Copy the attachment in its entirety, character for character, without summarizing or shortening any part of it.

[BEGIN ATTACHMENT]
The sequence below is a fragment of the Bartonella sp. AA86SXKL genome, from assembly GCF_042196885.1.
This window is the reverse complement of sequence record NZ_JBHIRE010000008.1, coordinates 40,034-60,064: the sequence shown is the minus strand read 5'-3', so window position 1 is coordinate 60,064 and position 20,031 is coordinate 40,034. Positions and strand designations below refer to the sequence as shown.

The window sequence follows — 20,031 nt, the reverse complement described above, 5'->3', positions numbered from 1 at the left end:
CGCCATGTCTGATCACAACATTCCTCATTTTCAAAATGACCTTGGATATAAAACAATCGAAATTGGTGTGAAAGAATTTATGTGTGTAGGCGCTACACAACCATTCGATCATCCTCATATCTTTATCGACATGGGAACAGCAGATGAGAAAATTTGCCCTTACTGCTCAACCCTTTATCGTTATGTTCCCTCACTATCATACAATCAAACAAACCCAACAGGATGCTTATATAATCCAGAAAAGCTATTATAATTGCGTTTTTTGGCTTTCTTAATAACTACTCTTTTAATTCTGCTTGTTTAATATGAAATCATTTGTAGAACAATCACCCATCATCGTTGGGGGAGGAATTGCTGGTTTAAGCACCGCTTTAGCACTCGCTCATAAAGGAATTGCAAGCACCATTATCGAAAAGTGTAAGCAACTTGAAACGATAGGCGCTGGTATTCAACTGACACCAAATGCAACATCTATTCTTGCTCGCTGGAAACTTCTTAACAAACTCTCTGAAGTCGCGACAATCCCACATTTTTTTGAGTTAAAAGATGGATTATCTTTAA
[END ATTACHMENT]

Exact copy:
The sequence below is a fragment of the Bartonella sp. AA86SXKL genome, from assembly GCF_042196885.1.
This window is the reverse complement of sequence record NZ_JBHIRE010000008.1, coordinates 40,034-60,064: the sequence shown is the minus strand read 5'-3', so window position 1 is coordinate 60,064 and position 20,031 is coordinate 40,034. Positions and strand designations below refer to the sequence as shown.

The window sequence follows — 20,031 nt, the reverse complement described above, 5'->3', positions numbered from 1 at the left end:
CGCCATGTCTGATCACAACATTCCTCATTTTCAAAATGACCTTGGATATAAAACAATCGAAATTGGTGTGAAAGAATTTATGTGTGTAGGCGCTACACAACCATTCGATCATCCTCATATCTTTATCGACATGGGAACAGCAGATGAGAAAATTTGCCCTTACTGCTCAACCCTTTATCGTTATGTTCCCTCACTATCATACAATCAAACAAACCCAACAGGATGCTTATATAATCCAGAAAAGCTATTATAATTGCGTTTTTTGGCTTTCTTAATAACTACTCTTTTAATTCTGCTTGTTTAATATGAAATCATTTGTAGAACAATCACCCATCATCGTTGGGGGAGGAATTGCTGGTTTAAGCACCGCTTTAGCACTCGCTCATAAAGGAATTGCAAGCACCATTATCGAAAAGTGTAAGCAACTTGAAACGATAGGCGCTGGTATTCAACTGACACCAAATGCAACATCTATTCTTGCTCGCTGGAAACTTCTTAACAAACTCTCTGAAGTCGCGACAATCCCACATTTTTTTGAGTTAAAAGATGGATTATCTTTAA